Re-mastered MGR Film Hits 175th Day

A music programme featuring popular orchestra Lakshman Sruthi playing MGR’s greatest hits will be held at Kamarajar Arangam on Monday evening, with stars like Sarath Kumar and P Vasu attending.

Published: 01st September 2014 06:20 AM  |   Last Updated: 01st September 2014 09:11 AM   |  A+A-

CHENNAI: MGR fever will reign on Monday. As the remastered digital version of the actor’s Aayirathil Oruvan completes a mammoth run of 175 days in the city, fan clubs, trade insiders and the production firm are looking to make an occasion out of it. And it’s not merely because it’s an achievement to have your film run for a third week in this day and age - it’s almost karmic.

MGR.jpg“When the film first released and ran for close to a year in 1965, they were unable to have functions to celebrate the milestone,” explained G Chokkalingam of Divya Films, the firm that restored this film. “The anti-Hindi agitations broke out that year and the situation was apparently not right to have celebrations. So I am happy that we are able to celebrate our Puratchithalaivar’s (MGR’s sobriquet) success so many years later,” he added cheerfully.

A music programme featuring popular orchestra Lakshman Sruthi playing MGR’s greatest hits will be held at Kamarajar Arangam on Monday evening, with stars like Sarath Kumar and P Vasu attending. “They asked to be named as MGR fans on the invite and not as an ‘actor’ or ‘director’ as we normally print it,” he said.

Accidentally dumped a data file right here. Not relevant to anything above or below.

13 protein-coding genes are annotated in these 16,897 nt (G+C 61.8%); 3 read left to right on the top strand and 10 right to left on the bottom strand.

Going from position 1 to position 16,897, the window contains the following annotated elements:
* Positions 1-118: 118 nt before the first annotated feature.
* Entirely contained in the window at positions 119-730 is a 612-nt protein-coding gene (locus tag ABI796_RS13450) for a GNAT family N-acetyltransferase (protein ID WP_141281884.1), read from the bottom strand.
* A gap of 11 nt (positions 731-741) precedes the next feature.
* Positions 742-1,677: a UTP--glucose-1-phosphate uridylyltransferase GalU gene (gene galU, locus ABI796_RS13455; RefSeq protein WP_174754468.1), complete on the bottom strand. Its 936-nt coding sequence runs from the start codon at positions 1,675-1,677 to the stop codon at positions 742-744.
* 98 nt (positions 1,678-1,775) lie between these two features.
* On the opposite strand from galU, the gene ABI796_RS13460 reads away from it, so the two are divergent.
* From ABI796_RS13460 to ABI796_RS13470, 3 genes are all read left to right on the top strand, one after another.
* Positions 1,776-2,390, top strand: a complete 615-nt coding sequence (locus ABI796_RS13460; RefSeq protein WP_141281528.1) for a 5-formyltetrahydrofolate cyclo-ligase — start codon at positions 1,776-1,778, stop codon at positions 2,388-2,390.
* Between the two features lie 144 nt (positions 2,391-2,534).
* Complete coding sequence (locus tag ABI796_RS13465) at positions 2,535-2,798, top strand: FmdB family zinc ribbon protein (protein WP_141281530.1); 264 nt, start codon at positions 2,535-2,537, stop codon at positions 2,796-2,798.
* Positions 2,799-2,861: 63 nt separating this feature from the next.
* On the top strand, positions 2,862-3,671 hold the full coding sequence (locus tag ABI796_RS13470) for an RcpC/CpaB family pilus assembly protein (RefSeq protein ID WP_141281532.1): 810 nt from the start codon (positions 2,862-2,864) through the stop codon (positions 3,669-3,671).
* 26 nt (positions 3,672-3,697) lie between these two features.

After nearly a year of being restored and remastered by Prasad Lab’s best technicians, Aayirathil Oruvan was released on March 14 in 120 screens across Tamil Nadu and a few screens in Karnataka. The self-confessed Sivaji fan admitted that when they re-released the period flick Karnan, the success was not quite there, but that really turned around with the classic pirate saga. Though most mainline theatres dropped shows after three weeks, Sathyam and Albert retained their coveted evening show for the entire length of time.

Normally, such a long run is attributed to trumped up numbers and taking a shot at the record books, but Chokkalingam avers staunchly, “On most days, the theatres had 90 per cent occupancy. We never brought people to the theatres, but the fan clubs really helped in this regard. There were quite a few young people who came to watch the film too.”

There’s truth in that statement. Selvam, who works at Albert Theatre, recounted how several youngsters had bought tickets for Aayirathil Oruvan because tickets for new releases were sold out. “I was curious and wondered if they actually liked it. I swear to you, most of them reacted like they would to a Rajini film,” he said.

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